Do Mobile Websites Deserve To Die?
The difference with iOS 9 Content Blocking is so huge, we shouldn’t blame anyone for adopting it
Today, Sunday 9/20/15, Mashable is being hit by the same ad fraudsters that I told Mashable about a week ago. And Mashable is using a LOT of my bandwidth!
I visited two pages on their mobile website and my iPhone was made to download 38.1 Mb from 627 HTTP calls. When I used a content blocker, this fell to 12.4 Mb from 58 calls — of which over 9mb was a huge animated GIF delivered from giphy.com.
That’s 38.1 megabytes, in 2 minutes and 40 seconds on the Mashable site
This was mainly thanks to a “video” ad (probably a series of images loading into an HTML canvas tag, with muted audio at the bottom of the page, that I only saw when scrolling all the way to the bottom).
These two pages were the homepage and I then navigated to the same article in both cases, ironically, “12 ways to get more battery life from your iOS device running iOS 9”. They don’t mention not visiting Mashable as one of their 12 strategies, BTW. Here’s the article.
But the AppStore redirect was far more visibly annoying to me than the bandwidth and battery drain which are harder for users to see.
Last week, Heidi Moore, Business Editor from Mashable who’d seen one of my tweets, put me in touch with their ad operations manager over email, and I sent them my mobile browser log files that showed how a rogue advertiser or ad network was redirecting some portion of their weekend iOS traffic to the AppStore, to the DraftKings installation page (ad fraud is always much much worse on weekends and holidays).
I asked that they please tell me what they learned, who in the ecosystem was responsible for this URL showing up on their site (it’s often a series of people, often ending up with a lack of due diligence on the identify of an “advertiser” and their ad tags — like this huge malware investigation showed recently). But this is all they told me:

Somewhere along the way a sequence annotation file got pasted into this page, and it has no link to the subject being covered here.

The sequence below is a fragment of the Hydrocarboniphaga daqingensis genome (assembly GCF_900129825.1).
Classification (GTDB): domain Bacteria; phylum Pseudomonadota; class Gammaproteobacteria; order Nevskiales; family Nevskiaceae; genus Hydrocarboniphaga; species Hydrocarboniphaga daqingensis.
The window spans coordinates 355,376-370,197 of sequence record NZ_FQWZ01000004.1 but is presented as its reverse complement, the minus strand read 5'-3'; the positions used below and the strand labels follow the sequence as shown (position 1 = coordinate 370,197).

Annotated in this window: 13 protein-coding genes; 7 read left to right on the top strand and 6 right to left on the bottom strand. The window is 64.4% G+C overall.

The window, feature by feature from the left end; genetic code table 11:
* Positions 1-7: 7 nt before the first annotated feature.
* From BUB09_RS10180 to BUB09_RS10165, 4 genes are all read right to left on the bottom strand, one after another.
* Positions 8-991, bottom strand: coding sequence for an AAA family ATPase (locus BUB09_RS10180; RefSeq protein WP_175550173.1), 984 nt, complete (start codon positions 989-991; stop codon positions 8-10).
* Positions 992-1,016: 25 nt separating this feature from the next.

Unfortunately again today, Sunday 9/20/15 I noticed with the new iOS9 content blocker off while trying to simply measure the size of the iPhone loads I would get visiting Mashable, that their site was trying to redirect my phone to the DraftKings (again: aren’t they advertising enough on TV??) app install page. It was the same originating URL, a similar tracking URL, and while on my phone it basically left a blank page (see below — not sure if this is a new iOS 9 countermeasure against popping up an AppStore page out of an ad).
But when I tried the URL on my desktop, it was going to the DraftKings page.
Apple/Draftkings people — can you please look at these URLs and let everyone know what piece of shit ad network, affiliate or someone is doing this? It can’t be good for your brand! Here it is (I pasted them as images; be careful if typing them in):
And here is the AppStore URL it created, don’t know if this helps you: https://itunes.apple.com/us/app/draftkings/id710535379?ls=1&mt=8
All this leads me to a few quick conclusions:
- Content blocking on iOS 9 mobile Safari is very compelling, and not just for saving bandwidth. It cuts down on annoyance for the user, as this simple example shows.
- Fraudsters and bad actors are hard to find, and are not going to stop trying to do what they do — and publishers are totally ill-equipped to deal with them. There are a bunch of “anti-fraud” vendors’ tags running on Mashable.com probably to no avail. The whole ad ecosystem is a leaky sieve and thus content blocking has a legitimate non ad-blocking use case that people SHOULD take advantage of.
- The future for advertising in mobile websites is very much up for debate, period. Remember, that (mostly) unwittingly, publishers will be making some amount of additional revenue from the fraudvertising that’s going on — so blocking will not only choke off legitimate advertising they may rely on but also they’ll see a much quicker drop-off when the bad stuff goes away too.